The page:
Announcement: Anyone interested in drinking with me? If any of you DC-area sewers (or readers) are interested in commandeering the back of a bar after work or sitting on a porch somewhere on a weekend afternoon, then shout me a holler here or at firstname.lastname@example.org. I am only sort of using you for companionship. I’m not calling it a meet-up, but a “let’s kick it over sazeracs and see where the evening takes us.” That sounds like I’m hitting on you. Let’s keep it that way.
Per usual, I’m answering old comments late, but you should find responses (t)here shortly. End of announcements.
I’m trying out a new sewing philosophy—you may have heard of it. Giving no fucks? No? Unfamiliar? I’m going for the proverbial quantity over quality, in hopes of technical improvement over time. So, I’m taking a lot of deep breaths and just sighing through the suckage. Usually, I rip seams and throw tantrums and agonize over the topstitching. Now, I’m just sewing through it. Waistband didn’t catch with topstitching? Just slipstitch it down. Topstitching uneven? You’re the only one who cares about that. Collar stand a little lumpy? Character is what that’s called. Naturally, it’s healthier than my old hair-pulling ways. Obviously, it’s killing me.
All of this preamble to say: This dress sucks. I know it does. You probably won’t, just looking at it from afar, but deep in my soul, I understand that this is not my best. It’s all made up in a Japanese salt-shrunk cotton gingham (read: those ain’t wrinkles, but are intentional). It is the second of three M6696s I’d made within a seven-day span, and for some strange reason, the calamity kept coming. (The other two are bangin’, if I may say so myself.) Skirt pieces were attached the wrong way, the hem grew unevenly, my perfectly matched skirt rebelled against me. That waistband comment was not a joke, this em-effer would. not. catch. because I ran out of fabric glue. (Let’s bow our heads and thank the universe for glue basting.) But, you know what? I’m going to wear the shit out of it this summer, I just know it.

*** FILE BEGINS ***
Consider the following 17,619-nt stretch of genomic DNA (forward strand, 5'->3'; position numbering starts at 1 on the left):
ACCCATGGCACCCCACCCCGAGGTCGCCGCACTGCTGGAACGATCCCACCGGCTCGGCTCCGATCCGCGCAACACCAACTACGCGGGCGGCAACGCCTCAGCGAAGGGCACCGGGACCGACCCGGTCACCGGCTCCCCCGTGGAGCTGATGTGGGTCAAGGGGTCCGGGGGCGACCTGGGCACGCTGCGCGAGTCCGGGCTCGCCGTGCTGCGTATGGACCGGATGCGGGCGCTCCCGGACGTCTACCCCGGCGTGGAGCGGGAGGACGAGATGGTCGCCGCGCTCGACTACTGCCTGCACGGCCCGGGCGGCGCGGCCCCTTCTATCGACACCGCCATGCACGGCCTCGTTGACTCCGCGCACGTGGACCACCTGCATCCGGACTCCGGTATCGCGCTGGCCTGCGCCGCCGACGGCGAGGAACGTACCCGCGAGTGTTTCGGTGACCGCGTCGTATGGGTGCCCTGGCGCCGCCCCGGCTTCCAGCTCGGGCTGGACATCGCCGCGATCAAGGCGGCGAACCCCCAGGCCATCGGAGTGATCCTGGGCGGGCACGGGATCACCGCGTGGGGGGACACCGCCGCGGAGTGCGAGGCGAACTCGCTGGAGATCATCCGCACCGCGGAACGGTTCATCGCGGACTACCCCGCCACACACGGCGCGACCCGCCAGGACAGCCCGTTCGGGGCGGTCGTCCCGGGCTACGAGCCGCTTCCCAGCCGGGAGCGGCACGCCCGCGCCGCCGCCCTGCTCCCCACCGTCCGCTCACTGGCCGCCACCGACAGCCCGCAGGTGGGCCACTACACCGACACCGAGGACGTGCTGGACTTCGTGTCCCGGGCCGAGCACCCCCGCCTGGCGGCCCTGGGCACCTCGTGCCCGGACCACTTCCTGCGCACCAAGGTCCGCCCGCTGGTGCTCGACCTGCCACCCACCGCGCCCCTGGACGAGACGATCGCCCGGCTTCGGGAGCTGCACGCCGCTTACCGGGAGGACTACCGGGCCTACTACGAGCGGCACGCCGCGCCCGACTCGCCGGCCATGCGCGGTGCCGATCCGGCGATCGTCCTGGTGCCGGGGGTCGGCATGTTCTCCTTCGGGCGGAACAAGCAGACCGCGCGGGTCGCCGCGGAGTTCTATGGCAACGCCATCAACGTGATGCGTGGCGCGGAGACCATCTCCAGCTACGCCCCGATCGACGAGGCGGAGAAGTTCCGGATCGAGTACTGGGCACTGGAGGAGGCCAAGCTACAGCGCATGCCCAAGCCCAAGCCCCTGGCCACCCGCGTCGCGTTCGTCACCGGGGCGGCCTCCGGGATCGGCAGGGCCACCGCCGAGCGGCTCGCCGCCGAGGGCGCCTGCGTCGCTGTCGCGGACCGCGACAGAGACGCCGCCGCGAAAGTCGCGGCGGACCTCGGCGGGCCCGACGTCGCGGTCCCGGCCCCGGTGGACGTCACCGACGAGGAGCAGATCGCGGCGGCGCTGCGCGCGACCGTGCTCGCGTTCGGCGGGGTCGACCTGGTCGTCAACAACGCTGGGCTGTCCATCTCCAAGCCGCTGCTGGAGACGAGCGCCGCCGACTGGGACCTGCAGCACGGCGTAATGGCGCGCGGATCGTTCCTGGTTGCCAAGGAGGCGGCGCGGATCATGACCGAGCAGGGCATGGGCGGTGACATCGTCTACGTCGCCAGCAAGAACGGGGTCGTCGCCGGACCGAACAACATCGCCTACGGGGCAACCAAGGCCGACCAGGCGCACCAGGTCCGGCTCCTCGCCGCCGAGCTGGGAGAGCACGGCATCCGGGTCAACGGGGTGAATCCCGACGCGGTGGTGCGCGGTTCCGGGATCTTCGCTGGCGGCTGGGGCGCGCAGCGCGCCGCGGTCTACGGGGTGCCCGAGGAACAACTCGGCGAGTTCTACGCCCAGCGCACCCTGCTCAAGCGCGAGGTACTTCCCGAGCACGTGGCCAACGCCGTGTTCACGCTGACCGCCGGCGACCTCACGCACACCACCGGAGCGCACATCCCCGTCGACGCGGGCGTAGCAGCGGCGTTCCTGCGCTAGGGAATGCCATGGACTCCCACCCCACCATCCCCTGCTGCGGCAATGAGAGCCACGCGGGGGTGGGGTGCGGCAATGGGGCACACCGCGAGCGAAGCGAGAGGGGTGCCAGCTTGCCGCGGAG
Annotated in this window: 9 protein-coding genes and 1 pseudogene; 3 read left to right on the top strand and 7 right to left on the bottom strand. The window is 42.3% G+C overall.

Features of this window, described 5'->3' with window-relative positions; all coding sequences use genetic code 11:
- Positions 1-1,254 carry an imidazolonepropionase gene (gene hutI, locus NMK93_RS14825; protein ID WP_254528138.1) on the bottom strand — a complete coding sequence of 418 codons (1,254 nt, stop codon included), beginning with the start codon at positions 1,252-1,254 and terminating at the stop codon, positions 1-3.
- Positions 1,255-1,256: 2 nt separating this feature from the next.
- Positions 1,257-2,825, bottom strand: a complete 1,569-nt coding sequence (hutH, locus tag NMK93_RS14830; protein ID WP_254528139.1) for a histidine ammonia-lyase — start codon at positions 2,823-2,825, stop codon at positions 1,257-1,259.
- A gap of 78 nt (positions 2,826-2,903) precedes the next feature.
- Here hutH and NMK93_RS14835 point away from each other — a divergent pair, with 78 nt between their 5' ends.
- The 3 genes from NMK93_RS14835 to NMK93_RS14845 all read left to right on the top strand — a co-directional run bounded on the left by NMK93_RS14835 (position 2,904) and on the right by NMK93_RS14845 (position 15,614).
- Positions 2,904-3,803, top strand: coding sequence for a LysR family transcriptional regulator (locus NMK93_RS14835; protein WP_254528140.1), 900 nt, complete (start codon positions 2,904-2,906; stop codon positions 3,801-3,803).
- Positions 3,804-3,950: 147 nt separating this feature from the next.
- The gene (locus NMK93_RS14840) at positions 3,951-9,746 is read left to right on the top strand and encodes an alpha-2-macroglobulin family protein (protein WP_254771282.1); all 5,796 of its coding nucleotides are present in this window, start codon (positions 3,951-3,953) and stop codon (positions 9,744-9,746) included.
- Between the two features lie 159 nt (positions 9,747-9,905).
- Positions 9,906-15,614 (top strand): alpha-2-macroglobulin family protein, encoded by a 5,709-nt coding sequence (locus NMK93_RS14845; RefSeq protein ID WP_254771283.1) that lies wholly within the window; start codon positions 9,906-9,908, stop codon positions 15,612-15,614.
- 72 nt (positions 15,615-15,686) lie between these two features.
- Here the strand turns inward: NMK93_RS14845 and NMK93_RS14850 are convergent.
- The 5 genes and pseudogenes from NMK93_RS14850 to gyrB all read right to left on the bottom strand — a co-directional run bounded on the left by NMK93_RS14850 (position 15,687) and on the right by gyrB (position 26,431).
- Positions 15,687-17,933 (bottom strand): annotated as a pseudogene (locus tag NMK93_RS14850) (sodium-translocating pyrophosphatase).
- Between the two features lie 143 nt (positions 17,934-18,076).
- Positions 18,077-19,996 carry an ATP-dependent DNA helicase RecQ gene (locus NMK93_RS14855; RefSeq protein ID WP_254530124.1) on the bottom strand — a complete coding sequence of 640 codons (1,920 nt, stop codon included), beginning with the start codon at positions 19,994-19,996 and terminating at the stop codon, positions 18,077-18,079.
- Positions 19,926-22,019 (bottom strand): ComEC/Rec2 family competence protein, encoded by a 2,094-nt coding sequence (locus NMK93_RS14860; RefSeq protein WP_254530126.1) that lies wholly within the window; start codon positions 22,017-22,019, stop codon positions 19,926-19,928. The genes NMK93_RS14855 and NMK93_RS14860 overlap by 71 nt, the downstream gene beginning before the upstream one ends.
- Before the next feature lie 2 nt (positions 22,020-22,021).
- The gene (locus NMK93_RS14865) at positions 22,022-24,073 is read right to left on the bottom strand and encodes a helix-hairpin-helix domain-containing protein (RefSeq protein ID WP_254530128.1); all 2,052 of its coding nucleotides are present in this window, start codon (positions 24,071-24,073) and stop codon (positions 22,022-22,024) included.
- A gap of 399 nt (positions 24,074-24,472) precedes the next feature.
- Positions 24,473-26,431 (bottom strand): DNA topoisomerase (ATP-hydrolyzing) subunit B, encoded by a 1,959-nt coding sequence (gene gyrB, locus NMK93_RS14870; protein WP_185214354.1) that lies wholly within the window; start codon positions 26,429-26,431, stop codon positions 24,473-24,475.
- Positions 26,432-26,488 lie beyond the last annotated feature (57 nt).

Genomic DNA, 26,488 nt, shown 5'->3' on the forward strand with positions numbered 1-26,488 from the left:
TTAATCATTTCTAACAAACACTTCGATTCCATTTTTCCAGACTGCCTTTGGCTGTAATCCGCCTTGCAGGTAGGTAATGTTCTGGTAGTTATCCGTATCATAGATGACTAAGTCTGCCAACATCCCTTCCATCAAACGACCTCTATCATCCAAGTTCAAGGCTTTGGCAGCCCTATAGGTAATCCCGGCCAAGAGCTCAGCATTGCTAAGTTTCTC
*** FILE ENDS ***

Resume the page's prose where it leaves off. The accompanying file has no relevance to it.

Plus, after I put the buttons on, the pattern in the front just stopped matching up. Don’t get me started on how every single thread I snip seems to have a dozen more rise up to come to its funeral.
And the waistband! It actually, believe or not, lines up when I line it, the collarband, and the hem up, but because one side is 1/8″ larger than the other (for serious). But! The buttonholes ruined everything.
And speaking of good old Bernina buttonholes:
My machine went ape on the last one, which happened to be the uppermost buttonhole. APE.
This gets me to thinking about the Coletterie post on being a beginner. Now, there is a part of me that thinks this is a gender thing, but the more I think about it, the more I think that it is a U-shaped curve. True, rank beginners, in my experience, tend to be really confident. As in, “I’m going to make an evening gown on a Saturday” confident. Some people can do that, sure, but it takes a while to know your strengths, and to actually sew rather than simply put together a wearable-enough garment. Then, after a while, you start realizing that it’s not that easy.
Then, you see really good sewing. I mean, really good home sewing. Then, you realize that your stuff just isn’t that. At the same time, you’ve got the cacophony of sewing noise, the Susan Khaljes (who is still mean in my head, I don’t care what you all say), the Threads features. You start really looking at your department store finds, and not just comparing your stuff to the goods at Forever 21. This, friends, is the nadir. The quitting point, even. Some people get so discouraged here that they either stick themselves in a playpen, never to expand their skills outside of pinking and a whole bunch of the same garment. Others see this as a challenge.
All of a sudden, after a really long time pounding at it, you lift up your head and see. Hey, your topstitching isn’t that bad. Same goes for your hand-stitched hems. What’s that over there? Is that a welt pocket? You did that without a second thought? Yeah you did. And up that little ladder you climb.
I think that a lot of people end up in the doldrums, and either keep that doldrums mindset as their skills develop, or corral themselves into a certain sort of sewing that does not leave room for a lot of development. I think I’m in the doldrums right now, and I’m trying to power through with sheer volume and force of will. But, truth be told, I wonder if that welt pocket moment is going to come. We can’t all be Ann of the Sewing Bee, can we? But, should we try?